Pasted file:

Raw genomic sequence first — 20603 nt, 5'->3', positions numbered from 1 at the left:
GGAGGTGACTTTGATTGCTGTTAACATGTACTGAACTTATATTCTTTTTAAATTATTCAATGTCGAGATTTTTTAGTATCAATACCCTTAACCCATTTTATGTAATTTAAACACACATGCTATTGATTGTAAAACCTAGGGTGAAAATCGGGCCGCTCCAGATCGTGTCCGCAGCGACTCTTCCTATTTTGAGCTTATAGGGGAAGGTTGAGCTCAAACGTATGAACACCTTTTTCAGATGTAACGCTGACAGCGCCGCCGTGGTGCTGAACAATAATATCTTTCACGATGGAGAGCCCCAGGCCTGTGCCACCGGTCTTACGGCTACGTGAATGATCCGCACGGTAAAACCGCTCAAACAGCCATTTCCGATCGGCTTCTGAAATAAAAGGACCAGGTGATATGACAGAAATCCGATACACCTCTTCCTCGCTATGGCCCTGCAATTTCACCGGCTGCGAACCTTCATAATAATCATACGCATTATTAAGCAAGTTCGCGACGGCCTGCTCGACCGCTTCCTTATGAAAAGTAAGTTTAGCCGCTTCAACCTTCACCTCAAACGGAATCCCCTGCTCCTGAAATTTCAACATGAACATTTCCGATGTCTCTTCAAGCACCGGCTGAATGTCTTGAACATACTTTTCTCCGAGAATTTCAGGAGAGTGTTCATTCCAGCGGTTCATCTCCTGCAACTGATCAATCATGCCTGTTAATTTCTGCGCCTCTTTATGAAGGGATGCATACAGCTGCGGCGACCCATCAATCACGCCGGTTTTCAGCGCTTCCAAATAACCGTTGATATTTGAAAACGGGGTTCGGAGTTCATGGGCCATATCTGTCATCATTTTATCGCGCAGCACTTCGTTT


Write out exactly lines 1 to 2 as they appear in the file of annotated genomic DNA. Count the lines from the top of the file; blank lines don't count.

Raw genomic sequence first — 20603 nt, 5'->3', positions numbered from 1 at the left:
GGAGGTGACTTTGATTGCTGTTAACATGTACTGAACTTATATTCTTTTTAAATTATTCAATGTCGAGATTTTTTAGTATCAATACCCTTAACCCATTTTATGTAATTTAAACACACATGCTATTGATTGTAAAACCTAGGGTGAAAATCGGGCCGCTCCAGATCGTGTCCGCAGCGACTCTTCCTATTTTGAGCTTATAGGGGAAGGTTGAGCTCAAACGTATGAACACCTTTTTCAGATGTAACGCTGACAGCGCCGCCGTGGTGCTGAACAATAATATCTTTCACGATGGAGAGCCCCAGGCCTGTGCCACCGGTCTTACGGCTACGTGAATGATCCGCACGGTAAAACCGCTCAAACAGCCATTTCCGATCGGCTTCTGAAATAAAAGGACCAGGTGATATGACAGAAATCCGATACACCTCTTCCTCGCTATGGCCCTGCAATTTCACCGGCTGCGAACCTTCATAATAATCATACGCATTATTAAGCAAGTTCGCGACGGCCTGCTCGACCGCTTCCTTATGAAAAGTAAGTTTAGCCGCTTCAACCTTCACCTCAAACGGAATCCCCTGCTCCTGAAATTTCAACATGAACATTTCCGATGTCTCTTCAAGCACCGGCTGAATGTCTTGAACATACTTTTCTCCGAGAATTTCAGGAGAGTGTTCATTCCAGCGGTTCATCTCCTGCAACTGATCAATCATGCCTGTTAATTTCTGCGCCTCTTTATGAAGGGATGCATACAGCTGCGGCGACCCATCAATCACGCCGGTTTTCAGCGCTTCCAAATAACCGTTGATATTTGAAAACGGGGTTCGGAGTTCATGGGCCATATCTGTCATCATTTTATCGCGCAGCACTTCGTTT